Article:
I suddenly remembered my smart, funny, quirky mom who got on a motorized wheelchair thing and made us all laugh.  We “be careful!-ed her like crazy…her legs frail from cancer, her muscles seemingly not as strong.  But she was hammy and funny and daring and bold.  Whizzing around with this goofy aviator hat on in a way that only she could pull off.  I remembered how she looked hard (and found) the good in every one and every situation. She could shape the reality of her declining mobility into a hilarious day at the park.  

I thought of my mom who was always listening to something. Ahead of her time, she listened to radio before podcasts.  I thought of the way she became a hat and scarf aficionado after the cancer hit…turning the drag of hair loss into a whimsical exploration of turbans, hats and scarves. I thought of my mom, who sent me diamonds two years ago, whose phone sounded just like this lady’s, and who might tell me if she could, that she would see me soon, but not too soon.

Do I think the lady with the flower in her hat was an angel? No, not really.  I don’t think she usually has wings and lives in Heaven and that she was on some kind of mission to bring my mom closer.

But do I believe that God, who knows every detail of my life, every memory my brain has ever stored, every association I would be apt to make—do I believe that he sent a convergence of details into this day to bring my mom closer?  Yes.  I do.

Into this ordinary day, that didn’t have margin to remember her well, he brought this lady with her hat and scarf, her affection for audio, her ringtone, her diamond, her self-deprecating humor, her good-nature in her affliction, her spazzy scooter, and her loving conversation with and about her daughter right into my workplace and let me remember my mom with a smile.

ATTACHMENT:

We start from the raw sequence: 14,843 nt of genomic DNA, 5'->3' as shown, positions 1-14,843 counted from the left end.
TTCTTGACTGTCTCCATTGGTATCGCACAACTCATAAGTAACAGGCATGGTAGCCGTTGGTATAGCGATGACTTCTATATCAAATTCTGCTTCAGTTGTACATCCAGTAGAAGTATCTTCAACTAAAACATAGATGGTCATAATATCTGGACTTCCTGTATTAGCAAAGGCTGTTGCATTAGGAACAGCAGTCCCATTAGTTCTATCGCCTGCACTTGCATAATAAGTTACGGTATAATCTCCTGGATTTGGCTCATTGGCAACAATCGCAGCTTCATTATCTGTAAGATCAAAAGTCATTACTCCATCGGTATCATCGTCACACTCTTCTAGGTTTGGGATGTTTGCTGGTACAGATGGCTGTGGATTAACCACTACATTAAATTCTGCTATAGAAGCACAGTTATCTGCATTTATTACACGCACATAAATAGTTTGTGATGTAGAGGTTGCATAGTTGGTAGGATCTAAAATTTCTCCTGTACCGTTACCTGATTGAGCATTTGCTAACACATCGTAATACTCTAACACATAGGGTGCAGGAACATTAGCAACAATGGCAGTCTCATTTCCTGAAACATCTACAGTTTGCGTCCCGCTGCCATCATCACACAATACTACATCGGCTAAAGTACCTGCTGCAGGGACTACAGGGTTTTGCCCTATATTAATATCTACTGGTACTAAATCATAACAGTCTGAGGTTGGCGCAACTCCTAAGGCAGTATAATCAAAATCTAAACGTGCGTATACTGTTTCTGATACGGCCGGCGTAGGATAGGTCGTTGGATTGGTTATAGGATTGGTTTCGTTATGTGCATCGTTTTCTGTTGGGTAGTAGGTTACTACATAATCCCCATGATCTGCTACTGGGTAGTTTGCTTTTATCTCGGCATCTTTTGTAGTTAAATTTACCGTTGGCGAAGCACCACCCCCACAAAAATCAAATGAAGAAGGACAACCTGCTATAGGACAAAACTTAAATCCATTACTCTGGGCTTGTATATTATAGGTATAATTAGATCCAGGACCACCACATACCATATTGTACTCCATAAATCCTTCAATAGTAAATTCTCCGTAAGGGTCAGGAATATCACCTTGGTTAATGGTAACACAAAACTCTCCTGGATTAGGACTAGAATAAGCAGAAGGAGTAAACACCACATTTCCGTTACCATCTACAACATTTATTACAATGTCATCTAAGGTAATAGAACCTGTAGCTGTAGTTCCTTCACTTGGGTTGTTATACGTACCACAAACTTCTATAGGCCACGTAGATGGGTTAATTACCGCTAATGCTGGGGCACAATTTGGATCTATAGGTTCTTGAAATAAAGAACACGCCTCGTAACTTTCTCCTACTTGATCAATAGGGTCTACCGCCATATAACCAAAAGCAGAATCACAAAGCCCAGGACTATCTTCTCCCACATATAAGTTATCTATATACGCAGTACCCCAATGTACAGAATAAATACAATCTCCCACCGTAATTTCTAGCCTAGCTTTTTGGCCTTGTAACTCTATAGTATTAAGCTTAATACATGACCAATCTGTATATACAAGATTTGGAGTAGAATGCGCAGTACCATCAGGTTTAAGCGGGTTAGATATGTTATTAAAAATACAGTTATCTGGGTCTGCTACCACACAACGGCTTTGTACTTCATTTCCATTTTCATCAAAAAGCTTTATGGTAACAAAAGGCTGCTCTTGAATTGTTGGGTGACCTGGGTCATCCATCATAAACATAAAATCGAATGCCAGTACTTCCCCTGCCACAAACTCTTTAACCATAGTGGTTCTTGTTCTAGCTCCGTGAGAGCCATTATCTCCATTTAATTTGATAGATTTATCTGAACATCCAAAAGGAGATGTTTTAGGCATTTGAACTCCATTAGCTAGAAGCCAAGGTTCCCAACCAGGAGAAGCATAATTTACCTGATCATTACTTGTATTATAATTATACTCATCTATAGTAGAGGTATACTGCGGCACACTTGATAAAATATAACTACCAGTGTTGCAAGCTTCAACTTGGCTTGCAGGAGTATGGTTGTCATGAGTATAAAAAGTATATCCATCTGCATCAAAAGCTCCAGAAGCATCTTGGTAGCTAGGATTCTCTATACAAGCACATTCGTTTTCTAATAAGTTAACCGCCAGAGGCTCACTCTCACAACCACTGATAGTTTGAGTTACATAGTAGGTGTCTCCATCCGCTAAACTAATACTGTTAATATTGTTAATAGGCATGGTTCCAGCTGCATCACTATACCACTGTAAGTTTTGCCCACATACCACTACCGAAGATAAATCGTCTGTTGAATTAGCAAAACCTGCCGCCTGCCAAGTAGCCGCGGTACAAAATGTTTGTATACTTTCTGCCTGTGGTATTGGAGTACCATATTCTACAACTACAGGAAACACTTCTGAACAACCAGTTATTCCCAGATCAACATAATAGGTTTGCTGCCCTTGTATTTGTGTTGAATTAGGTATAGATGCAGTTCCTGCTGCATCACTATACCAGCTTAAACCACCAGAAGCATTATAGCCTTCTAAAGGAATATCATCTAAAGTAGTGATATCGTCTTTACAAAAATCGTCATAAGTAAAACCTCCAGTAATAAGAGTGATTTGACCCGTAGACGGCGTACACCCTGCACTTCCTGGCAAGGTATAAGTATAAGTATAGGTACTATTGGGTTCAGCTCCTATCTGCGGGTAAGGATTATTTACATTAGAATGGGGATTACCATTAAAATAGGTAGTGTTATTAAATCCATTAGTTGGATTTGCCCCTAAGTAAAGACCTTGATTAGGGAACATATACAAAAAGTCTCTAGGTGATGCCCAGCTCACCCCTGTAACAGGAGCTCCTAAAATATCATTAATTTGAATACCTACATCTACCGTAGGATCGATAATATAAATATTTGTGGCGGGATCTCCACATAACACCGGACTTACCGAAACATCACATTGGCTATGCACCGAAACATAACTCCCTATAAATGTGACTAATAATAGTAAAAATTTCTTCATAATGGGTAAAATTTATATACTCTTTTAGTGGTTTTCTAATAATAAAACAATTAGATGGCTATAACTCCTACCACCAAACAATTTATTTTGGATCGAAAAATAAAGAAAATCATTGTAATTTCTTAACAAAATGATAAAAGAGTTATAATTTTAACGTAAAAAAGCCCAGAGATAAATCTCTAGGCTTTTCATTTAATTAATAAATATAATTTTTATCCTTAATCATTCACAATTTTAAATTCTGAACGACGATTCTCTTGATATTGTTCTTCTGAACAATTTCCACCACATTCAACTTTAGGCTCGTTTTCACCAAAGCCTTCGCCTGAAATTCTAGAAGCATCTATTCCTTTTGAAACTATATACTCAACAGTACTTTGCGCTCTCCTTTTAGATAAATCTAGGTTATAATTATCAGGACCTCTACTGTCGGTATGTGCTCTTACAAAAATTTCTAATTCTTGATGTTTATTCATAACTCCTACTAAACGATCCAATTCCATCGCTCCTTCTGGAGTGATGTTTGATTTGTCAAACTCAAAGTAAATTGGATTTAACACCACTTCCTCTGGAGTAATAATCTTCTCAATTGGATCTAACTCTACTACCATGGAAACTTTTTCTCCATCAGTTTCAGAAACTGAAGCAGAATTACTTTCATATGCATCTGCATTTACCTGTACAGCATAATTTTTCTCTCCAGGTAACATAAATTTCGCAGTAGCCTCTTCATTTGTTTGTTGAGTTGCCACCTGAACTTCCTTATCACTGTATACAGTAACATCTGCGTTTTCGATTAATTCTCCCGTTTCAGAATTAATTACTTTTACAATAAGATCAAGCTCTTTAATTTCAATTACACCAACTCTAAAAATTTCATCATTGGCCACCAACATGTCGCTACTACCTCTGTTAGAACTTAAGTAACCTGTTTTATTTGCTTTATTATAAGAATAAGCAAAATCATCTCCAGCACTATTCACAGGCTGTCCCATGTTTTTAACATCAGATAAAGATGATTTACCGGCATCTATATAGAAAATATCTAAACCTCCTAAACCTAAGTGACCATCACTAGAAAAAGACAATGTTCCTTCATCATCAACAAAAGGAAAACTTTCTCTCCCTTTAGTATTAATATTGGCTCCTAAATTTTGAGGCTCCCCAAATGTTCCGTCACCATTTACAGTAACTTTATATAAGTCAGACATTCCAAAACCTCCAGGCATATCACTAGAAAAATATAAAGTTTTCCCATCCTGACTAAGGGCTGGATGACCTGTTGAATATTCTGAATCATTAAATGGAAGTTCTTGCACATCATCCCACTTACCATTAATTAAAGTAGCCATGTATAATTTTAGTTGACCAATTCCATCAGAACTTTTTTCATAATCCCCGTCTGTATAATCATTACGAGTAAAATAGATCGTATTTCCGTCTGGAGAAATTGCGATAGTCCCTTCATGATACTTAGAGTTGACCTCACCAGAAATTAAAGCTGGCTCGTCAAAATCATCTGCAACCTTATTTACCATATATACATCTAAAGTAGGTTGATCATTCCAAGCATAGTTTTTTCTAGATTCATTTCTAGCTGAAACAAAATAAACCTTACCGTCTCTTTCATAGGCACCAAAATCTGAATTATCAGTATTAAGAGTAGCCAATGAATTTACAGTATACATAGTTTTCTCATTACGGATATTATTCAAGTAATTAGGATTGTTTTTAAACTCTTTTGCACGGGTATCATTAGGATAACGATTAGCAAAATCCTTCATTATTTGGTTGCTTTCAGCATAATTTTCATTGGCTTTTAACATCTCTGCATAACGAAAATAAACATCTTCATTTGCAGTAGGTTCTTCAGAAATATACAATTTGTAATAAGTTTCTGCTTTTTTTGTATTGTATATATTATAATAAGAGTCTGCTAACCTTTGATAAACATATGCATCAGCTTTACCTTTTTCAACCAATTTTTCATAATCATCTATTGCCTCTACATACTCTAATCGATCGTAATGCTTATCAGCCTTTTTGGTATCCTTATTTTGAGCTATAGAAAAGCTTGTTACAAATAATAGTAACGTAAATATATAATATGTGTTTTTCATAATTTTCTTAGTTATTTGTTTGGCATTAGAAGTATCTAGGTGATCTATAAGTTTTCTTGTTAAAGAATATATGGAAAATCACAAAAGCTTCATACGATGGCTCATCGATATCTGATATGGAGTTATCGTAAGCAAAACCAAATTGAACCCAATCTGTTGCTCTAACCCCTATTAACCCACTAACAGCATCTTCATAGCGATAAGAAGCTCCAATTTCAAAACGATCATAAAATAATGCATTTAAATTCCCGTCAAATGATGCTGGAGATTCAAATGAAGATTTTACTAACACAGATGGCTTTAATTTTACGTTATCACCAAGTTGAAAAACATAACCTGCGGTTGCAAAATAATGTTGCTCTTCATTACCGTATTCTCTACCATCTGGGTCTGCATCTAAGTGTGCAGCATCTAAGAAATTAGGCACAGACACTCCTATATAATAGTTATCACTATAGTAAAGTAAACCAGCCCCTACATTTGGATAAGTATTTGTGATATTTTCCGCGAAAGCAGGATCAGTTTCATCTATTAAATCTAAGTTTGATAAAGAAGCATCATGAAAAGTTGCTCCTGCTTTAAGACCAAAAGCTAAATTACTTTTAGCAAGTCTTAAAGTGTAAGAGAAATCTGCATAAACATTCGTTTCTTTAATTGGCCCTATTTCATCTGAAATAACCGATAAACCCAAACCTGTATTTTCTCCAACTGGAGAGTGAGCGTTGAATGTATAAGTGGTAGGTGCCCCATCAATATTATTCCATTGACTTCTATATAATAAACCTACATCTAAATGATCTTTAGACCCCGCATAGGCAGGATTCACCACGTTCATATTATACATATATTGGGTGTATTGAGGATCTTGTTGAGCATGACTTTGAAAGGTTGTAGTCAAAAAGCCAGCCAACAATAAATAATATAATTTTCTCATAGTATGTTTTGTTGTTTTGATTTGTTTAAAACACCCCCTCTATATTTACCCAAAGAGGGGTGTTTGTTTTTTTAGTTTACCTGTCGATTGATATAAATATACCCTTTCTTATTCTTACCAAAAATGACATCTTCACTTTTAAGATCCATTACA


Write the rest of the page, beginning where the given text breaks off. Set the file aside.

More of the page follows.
Thursday, June 21, 2018

You Are my Sunshine

Today in urgent care I watched my little guy try to stay still as they stuck a needle in his wound (near his eye) to numb it. Doesn't that sentence make you cringe?
I wanted to. But I also didn't want him to see me cringe, so I didn't.

Tattooed on the arm of the nurse who was helping hold him was, "You are my sunshine."  Lovely black script running down her forearm. THIS SONG was my mom's top pick lullaby of my childhood, my toddlerhood, and probably my infancy as well.

Missing my mom, it turns out, never goes away. It is imbedded into every moment of my life like a new rhythm of my heartbeat. So when I saw that song title, and thought of my mom, it calmed me in a moment when I was supposed to step up and be the adult. No casting about for support on this one: I've got a kiddo whose wide eyes are seeking mine and he's looking for something sure. Something steady. Somebody who can assure him that he can get through this scary thing. Micah was a super trooper. He always is on the big stuff. As he enjoyed pointing out afterward, "I've had more medical attention than my brother and sister combined."

Afterward, the PA said to me out of the blue, "You're a good mom. We can always tell when the kids can stay calm it's because their parents are calm. That helps a lot."

It wasn't me, I wanted to tell him. My mom could make me feel that I was as welcome as sunshine. As important as sunshine. As cherished as sunshine. A love like that still steadies me long after she's gone away.